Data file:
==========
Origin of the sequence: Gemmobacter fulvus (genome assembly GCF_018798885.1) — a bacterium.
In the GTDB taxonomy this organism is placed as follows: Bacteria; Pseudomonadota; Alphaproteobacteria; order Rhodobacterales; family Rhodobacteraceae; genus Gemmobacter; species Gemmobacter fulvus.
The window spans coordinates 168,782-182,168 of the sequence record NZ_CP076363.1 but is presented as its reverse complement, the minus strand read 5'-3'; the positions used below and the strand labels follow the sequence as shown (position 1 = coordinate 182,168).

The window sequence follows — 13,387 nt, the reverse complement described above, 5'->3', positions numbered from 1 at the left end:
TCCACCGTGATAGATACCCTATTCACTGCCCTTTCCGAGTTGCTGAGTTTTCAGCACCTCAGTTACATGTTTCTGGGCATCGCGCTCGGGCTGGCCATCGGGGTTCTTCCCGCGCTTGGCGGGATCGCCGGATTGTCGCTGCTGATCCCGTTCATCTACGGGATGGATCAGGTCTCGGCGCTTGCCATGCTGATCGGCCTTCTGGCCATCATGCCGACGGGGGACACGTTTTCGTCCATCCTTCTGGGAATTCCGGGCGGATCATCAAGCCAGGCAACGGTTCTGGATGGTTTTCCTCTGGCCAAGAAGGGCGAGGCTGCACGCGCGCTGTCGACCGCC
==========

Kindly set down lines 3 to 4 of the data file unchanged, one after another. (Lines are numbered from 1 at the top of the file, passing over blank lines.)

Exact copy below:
The window spans coordinates 168,782-182,168 of the sequence record NZ_CP076363.1 but is presented as its reverse complement, the minus strand read 5'-3'; the positions used below and the strand labels follow the sequence as shown (position 1 = coordinate 182,168).

The window sequence follows — 13,387 nt, the reverse complement described above, 5'->3', positions numbered from 1 at the left end: